"Computers have been getting better and better at seeing movement on video. How is it that they read lips, follow a dancing girl or copy an actor making faces?"
– from Andrew Blake. Introduction to Active Contours and Visual Dynamics. Visual Dynamics Group, Department of Engineering Science, University of Oxford
The state of Washington has made it legal for law enforcement and other state agencies to use facial recognition. The new law makes Washington the first state in the US to legalize facial recognition software for government business. Facial recognition has been used by a number of law enforcement agencies at the city and county level, but it has never been formally legalized at either the state or federal level. Washington has become the first state in the US to officially legalize facial recognition software for law enforcement, which it says will be limited to finding missing persons, identifying the deceased, and'for the purposes of keeping the public safe' According to the law, facial recognition will be limited to a handful of uses, including efforts to'locate or identify missing persons, and identify deceased persons, including missing or murdered indigenous women, subjects of Amber alerts and silver alerts, and other possible crime victims, for the purposes of keeping the public safe.' Agencies that want to use facial recognition technology will have to file a notice of intent with the state government along with an accountability report that details how and why they need the technology, according to a report in InfoSecurity.
Cartoonists have captivated generations by humanising mice, from the enigmatic Mickey Mouse and charming Stuart Little to the smooth-talking Speedy Gonzales and wily Jerry, who continually outsmarts Tom, the dumb housecat. Turns out, they might have been onto something – at least when it comes to the little critters having emotions – according to research published in the journal Science. Back in 1872, Charles Darwin proposed that the universal, innate and communicative emotions of animals and humans can be best understood through facial expressions. Humans clearly use the same expressions to convey emotion. For instance, disgust makes us wrinkle our nose, narrow our eyes and distort our upper lip; if we're happy we smile and if something makes us sad our lips droop down at the edges.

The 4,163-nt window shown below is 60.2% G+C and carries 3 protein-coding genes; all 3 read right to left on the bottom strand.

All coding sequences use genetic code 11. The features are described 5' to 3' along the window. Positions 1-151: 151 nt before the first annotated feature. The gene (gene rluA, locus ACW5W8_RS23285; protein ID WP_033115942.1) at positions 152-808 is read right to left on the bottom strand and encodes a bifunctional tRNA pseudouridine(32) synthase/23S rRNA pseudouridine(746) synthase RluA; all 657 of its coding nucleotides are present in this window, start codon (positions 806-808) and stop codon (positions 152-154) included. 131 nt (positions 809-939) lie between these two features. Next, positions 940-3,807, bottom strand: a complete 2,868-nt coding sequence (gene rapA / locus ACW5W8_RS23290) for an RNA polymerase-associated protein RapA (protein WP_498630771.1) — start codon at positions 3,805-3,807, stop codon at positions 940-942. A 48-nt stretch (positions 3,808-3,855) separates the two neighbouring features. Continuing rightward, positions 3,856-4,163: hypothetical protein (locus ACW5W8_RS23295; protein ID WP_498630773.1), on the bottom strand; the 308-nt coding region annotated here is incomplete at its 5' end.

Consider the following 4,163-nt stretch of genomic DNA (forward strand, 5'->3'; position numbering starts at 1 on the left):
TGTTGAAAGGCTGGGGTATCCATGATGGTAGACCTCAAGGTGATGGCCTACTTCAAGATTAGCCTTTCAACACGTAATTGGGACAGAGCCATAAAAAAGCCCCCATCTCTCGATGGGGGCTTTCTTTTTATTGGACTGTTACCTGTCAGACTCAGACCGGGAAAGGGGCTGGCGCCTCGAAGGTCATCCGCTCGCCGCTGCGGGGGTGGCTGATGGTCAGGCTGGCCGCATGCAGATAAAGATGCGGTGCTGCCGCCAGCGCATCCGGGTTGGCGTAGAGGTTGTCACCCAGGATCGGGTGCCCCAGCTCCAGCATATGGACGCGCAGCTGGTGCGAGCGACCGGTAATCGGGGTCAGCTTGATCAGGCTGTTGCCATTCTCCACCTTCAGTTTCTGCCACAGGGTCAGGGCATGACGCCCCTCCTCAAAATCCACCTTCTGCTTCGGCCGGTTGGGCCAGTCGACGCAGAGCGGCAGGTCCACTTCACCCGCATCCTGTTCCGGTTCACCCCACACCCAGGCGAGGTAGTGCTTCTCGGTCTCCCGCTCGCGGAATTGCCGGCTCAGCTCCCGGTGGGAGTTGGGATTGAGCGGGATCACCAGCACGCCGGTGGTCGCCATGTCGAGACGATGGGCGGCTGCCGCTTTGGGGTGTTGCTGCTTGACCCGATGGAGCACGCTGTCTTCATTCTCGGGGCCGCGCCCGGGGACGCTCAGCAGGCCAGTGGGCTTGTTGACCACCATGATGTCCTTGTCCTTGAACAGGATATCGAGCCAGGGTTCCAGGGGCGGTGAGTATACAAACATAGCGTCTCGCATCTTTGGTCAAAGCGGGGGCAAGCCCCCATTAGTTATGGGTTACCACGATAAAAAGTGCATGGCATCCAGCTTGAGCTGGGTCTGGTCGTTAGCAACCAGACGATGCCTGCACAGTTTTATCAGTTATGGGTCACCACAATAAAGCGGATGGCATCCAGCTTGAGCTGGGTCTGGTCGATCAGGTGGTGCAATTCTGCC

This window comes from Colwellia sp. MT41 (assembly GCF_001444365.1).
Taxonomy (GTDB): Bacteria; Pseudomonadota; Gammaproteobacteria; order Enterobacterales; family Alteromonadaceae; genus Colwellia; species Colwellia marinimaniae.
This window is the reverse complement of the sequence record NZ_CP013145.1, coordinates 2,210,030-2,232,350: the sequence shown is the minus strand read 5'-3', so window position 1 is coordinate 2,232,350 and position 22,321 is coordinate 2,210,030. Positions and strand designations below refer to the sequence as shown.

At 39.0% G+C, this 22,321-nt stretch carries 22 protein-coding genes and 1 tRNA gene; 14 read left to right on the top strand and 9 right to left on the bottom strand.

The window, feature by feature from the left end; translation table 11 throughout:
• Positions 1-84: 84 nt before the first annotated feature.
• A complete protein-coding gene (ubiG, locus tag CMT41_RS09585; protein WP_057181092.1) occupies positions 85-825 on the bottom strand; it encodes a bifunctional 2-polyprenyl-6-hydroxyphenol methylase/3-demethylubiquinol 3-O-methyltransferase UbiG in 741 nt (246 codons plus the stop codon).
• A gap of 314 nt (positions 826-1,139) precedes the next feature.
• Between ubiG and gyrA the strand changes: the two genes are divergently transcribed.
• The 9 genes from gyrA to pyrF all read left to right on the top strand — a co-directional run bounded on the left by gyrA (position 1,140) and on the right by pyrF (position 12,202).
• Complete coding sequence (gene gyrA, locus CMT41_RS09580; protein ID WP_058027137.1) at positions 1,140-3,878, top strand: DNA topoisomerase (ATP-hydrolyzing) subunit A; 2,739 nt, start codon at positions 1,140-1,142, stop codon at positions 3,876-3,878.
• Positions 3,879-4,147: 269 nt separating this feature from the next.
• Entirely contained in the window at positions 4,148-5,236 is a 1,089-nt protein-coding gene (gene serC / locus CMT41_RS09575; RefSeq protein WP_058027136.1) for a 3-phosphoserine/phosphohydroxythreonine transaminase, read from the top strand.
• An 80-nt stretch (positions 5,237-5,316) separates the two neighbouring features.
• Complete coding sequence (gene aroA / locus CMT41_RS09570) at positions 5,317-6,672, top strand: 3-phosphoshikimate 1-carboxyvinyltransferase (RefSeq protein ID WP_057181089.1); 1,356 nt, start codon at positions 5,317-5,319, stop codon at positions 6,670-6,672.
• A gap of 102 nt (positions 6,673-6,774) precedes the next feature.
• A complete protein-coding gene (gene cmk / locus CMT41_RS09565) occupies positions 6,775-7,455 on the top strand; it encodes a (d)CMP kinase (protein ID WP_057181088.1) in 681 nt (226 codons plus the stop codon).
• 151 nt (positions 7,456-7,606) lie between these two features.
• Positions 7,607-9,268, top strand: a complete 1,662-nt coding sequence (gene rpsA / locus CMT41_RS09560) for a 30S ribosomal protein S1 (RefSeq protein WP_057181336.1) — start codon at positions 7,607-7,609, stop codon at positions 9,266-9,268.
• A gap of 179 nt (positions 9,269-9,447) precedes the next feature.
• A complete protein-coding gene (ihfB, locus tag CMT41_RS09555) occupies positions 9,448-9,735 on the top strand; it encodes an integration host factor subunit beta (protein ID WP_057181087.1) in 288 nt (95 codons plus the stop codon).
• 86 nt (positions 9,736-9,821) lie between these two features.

Facial recognition is arguably the most talked-about technology within the artificial intelligence landscape due to its wide range of applications and biased outputs. Several countries are adopting this technology for surveillance purposes, most notably China and India. Both are among the first countries to make use of this technology on a large scale. Even the EU has pulled back from banning this technology for some years and has left it for the countries to decide. This will increase the demand for professionals who can develop solutions around facial recognition technology to simplify life and make operations efficient.
Mice move their ears, cheeks and eyes to convey emotion.Credit: Getty Researchers have used a machine-learning algorithm to decipher the seemingly inscrutable facial expressions of laboratory mice. The work could have implications for pinpointing neurons in the human brain that encode particular expressions. Their study "is an important first step" in understanding some of the mysterious aspects of emotions and how they manifest in the brain, says neuroscientist David Anderson at the California Institute of Technology in Pasadena. Nearly 150 years ago, Charles Darwin proposed that facial expressions in animals might provide a window onto their emotions, as they do in humans. But researchers have only recently gained the tools -- such as powerful microscopes, cameras and genetic techniques -- to reliably capture and analyse facial movement, and investigate how emotions arise in the brain.